Other candidates had been making more of an effort to engage party members in Croydon, with Fernandes attending ward events, such as an annual dinner, right up to 24 hours before the selection ballot. Let’s hope that in consolation she at least enjoyed the food, if not the company.

Philp inherits a healthy 15,000-vote majority when they get to stand at the general election in 2015, taking over from Tricky Dicky Ottaway.

The seat has been true-blue Conservative since its creation in 1974; Ottaway has held it since 1992, after being parachuted in and solemnly promising to set up home in the constituency, which he never did. If Philp does so now, as has been suggested he would be required to do so, he will be notable as the only Croydon MP to actually live within their own constituency.


Coming to Croydon


  • Inside Croydon: Croydon’s only independent news source, based in the heart of the borough – 262,183 page views (Jan-Jun 2013)
  • Post your comments on this article below.
  • If you have a news story about life in or around Croydon, a residents’ or business association or local event, please email us with full details at inside.croydon@btinternet.com

About insidecroydon

News, views and analysis about the people of Croydon, their lives and political times in the diverse and most-populated borough in London. Based in Croydon and edited by Steven Downes. To contact us, please email inside.croydon@btinternet.com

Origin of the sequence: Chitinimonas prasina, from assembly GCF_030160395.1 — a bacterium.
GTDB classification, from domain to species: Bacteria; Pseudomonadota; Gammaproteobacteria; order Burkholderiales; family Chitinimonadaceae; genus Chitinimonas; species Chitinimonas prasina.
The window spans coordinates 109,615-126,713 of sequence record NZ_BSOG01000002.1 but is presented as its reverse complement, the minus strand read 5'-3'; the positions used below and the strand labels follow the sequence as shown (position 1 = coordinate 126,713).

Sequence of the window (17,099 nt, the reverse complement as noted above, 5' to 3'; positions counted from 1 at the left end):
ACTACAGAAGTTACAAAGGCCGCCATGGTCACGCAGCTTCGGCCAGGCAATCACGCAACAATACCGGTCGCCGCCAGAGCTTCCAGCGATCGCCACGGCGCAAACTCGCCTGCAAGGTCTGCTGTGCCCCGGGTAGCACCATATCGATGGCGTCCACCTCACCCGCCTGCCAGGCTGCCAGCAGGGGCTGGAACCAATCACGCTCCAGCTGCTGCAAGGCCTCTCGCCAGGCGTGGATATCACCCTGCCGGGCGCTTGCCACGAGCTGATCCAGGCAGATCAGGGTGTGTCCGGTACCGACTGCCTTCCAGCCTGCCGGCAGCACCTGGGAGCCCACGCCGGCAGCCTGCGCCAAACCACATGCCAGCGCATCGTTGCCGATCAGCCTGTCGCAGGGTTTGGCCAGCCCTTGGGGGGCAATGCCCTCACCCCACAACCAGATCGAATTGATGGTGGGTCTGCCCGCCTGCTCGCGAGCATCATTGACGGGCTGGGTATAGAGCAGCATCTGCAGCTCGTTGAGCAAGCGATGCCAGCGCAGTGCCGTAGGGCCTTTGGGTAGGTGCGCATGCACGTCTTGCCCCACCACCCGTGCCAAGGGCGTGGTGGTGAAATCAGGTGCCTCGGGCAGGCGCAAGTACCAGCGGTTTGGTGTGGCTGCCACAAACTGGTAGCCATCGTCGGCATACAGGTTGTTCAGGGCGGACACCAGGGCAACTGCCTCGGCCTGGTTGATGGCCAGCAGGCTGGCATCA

This entry was posted in 2015 General Election, Chris Philp MP, Croydon South, Gavin Barwell, Richard Ottaway MP. Bookmark the permalink.

5 Responses to Fickle Philp handed a job for life by Croydon South Tories

  1. Must surely be good for Croydon, an MP with an Engineering and Science background.

  2. mraemiller says:

    Great. A workfare bigot – told you you’d miss Ottaway when his ultra-right wing replacement came along.

    “But Croydon South’s Conservative members – including Sanderstead resident and Croydon Central MP Gavin Barwell – have managed to choose themselves a loser.”

    Dont underestimate the opposition. Philp is a formidable campaigner who managed a 9.8% swing in Hampstead and Kilburn and came within 46 votes of unseating Glenda Jackson.

    He may be many things, but one thing he isn’t is anybody’s fool.

    • We’re quite sure that, for once, you are right. So there is no underestimation of Philp.

      Not that his campaigning skills will be much needed with his in-built majority in Croydon South.

      Our point is that he, together with two others on the short-list, had not ever managed to win an election anywhere else. But like bluebottles around a turd, they flew into Croydon when there was a chance of being selected for a 15,000 majority seat. It was barely a week earlier that Philp was proclaiming his undying love for Tonbridge.